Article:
Some people believe he had foreseen the rise of Hitler, the Kennedy assassinations and the terror strikes of 9/11, but it's safe to say that 16th-century French prophet Nostradamus never saw this one coming: Nearly 450 years after his death, heavy-metal icons Judas Priest are writing a concept album about the legendary soothsayer.
The bandmembers, who have been working on their ambitious undertaking for more than three months, have already written 90-plus minutes of music. After they massage the tracks into final form, add solos and write lyrics, the band will choose a co-producer and begin recording. Priest hope to finish the project by the end of the year in time to release it in the first quarter of 2007.
Like a Puccini opera, the piece will flow seamlessly, with no breaks between tracks, but frontman Rob Halford said clearly identifiable songs will address approximately 20 key moments in the life of the man born Michel de Nostredame. Touch-points will likely include the writing of his famous 1,000 quatrains, the death of his first wife and children from plague, his second marriage, his brief imprisonment and his death.
"Nostradamus is all about metal, isn't he?" Halford said. "He was an alchemist as well as a seer — a person of extraordinary talent. He had an amazing life that was full of trial and tribulation and joy and sorrow. He's a very human character and a world-famous individual. You can take his name and translate it into any language and everybody knows about him, and that's important because we're dealing with a worldwide audience."
In addition to digging new lyrical ground for Judas Priest, the album will contain musical elements that might surprise their fans. "It's going to have a lot of depth," the singer explained. "There'll be a lot of symphonic elements. We might orchestrate it, without it being overblown. There may be a massive choir at parts and keyboards will be featured more prominently, whereas they've always been in the background before."
At the same time, Halford insisted the group won't abandon its heavy roots. For every atmospheric keyboard or choral arrangement, there'll be a headbanging passage to rattle the roof. "Essentially, Priest will always present ourselves as a metal band, so it will still be the band you know and love," Halford said. "There are some monster metal riffs that could span the Grand Canyon, and we still always find it a kick to come up with something that just burns out your speakers."
Halford discovered Nostradamus as a teenager and immediately became interested in his vague predictions and the way his followers interpreted them to pinpoint specific historical events. But it was the band's manager, Bill Curbishley, who predicted a concept record about Nostradamus could be a magical move.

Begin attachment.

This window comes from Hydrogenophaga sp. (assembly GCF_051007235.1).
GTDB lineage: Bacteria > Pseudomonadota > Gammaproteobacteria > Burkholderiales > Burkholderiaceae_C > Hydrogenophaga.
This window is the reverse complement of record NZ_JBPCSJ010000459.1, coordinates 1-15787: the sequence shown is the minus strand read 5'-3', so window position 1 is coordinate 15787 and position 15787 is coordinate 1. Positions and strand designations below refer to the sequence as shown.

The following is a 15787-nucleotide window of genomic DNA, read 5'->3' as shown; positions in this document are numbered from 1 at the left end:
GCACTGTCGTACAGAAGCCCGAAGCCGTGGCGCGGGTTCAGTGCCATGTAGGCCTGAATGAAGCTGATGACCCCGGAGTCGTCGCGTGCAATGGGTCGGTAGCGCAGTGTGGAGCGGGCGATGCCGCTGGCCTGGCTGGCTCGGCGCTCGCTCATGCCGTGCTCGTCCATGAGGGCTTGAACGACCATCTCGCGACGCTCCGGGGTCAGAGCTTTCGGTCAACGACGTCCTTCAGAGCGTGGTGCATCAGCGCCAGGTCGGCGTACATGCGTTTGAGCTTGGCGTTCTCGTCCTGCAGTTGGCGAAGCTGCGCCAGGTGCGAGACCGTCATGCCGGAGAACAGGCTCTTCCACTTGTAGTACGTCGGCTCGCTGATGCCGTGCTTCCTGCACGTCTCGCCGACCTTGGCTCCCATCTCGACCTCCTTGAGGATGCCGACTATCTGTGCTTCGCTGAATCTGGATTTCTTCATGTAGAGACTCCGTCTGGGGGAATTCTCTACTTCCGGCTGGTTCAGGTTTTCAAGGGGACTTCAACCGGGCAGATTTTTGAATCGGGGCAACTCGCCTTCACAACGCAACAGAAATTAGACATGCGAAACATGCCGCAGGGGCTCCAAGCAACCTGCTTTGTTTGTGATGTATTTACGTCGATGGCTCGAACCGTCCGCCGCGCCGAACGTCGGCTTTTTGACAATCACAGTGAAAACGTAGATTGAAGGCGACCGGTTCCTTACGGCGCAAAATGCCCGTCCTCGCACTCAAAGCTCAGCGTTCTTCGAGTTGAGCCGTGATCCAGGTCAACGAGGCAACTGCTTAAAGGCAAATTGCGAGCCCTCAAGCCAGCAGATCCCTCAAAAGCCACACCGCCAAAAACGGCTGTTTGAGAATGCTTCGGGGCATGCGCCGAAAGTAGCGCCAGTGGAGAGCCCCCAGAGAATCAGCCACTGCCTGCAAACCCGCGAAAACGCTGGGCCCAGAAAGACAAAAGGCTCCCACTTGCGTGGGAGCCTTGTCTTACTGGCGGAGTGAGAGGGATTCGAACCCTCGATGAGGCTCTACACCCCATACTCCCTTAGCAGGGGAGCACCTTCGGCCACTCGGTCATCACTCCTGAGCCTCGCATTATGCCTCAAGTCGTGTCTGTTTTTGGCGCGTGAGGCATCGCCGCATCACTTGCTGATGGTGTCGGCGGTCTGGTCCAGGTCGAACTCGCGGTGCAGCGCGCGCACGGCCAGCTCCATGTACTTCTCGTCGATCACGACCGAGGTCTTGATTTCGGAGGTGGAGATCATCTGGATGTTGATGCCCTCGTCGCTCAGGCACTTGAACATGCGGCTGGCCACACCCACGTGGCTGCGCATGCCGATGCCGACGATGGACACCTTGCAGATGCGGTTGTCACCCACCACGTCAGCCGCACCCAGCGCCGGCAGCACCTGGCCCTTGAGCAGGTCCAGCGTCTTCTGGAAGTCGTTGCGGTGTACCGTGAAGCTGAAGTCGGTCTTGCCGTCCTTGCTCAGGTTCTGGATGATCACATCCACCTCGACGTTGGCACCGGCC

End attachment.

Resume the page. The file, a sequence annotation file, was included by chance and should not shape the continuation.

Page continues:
Curbishley, who had previously worked with the Who on their rock opera Tommy, brought his idea to Priest in Estonia at the end of their 2005 tour. He viewed the extravaganza as a way to follow up the tremendous buzz of their comeback album Angel of Retribution, the first Priest record in 14 years to feature Halford (see "Judas Priest Reborn With Retribution, Revisit Classic Sound").
"He was sitting there going, 'Well, what do the guys do next?' and this is what he came up with," said Halford. "The challenge of going into the studio to do a follow-up on a great studio album is immense anyway, and Priest are constantly trying to achieve and go one step further, so when Bill brought this up, we were all like, 'Let's go. Let's do it.' "
The yet-untitled LP will be Judas Priest's first concept effort and the first release they'll perform in its entirety on tour. Halford is convinced the material and narrative are sufficiently compelling to keep fans from missing the cavalcade of hits they've grown used to.
"The songs are going to be great," he said. "If you know anything about Priest, you know that we've made the characters come to life in songs like 'Painkiller,' 'The Sentinel' and 'The Sinner,' and now we're just taking that storytelling side of Priest that people love and cherish and putting all into a single project so it all comes to life in one dimension."
While they haven't yet worked out the details, Judas Priest plan to deliver their Nostradamus saga in a theatrical environment complete with intricate stage sets, special effects and possibly live actors. "We'll use the great things you see in Vegas and that are going in theater and put that into Priest along with pyro and everything else," Halford said.
"It will be like a heavy-metal 'Phantom of the Opera' — a nonstop flow of great music, and I'll be doing more costume changes than Cher."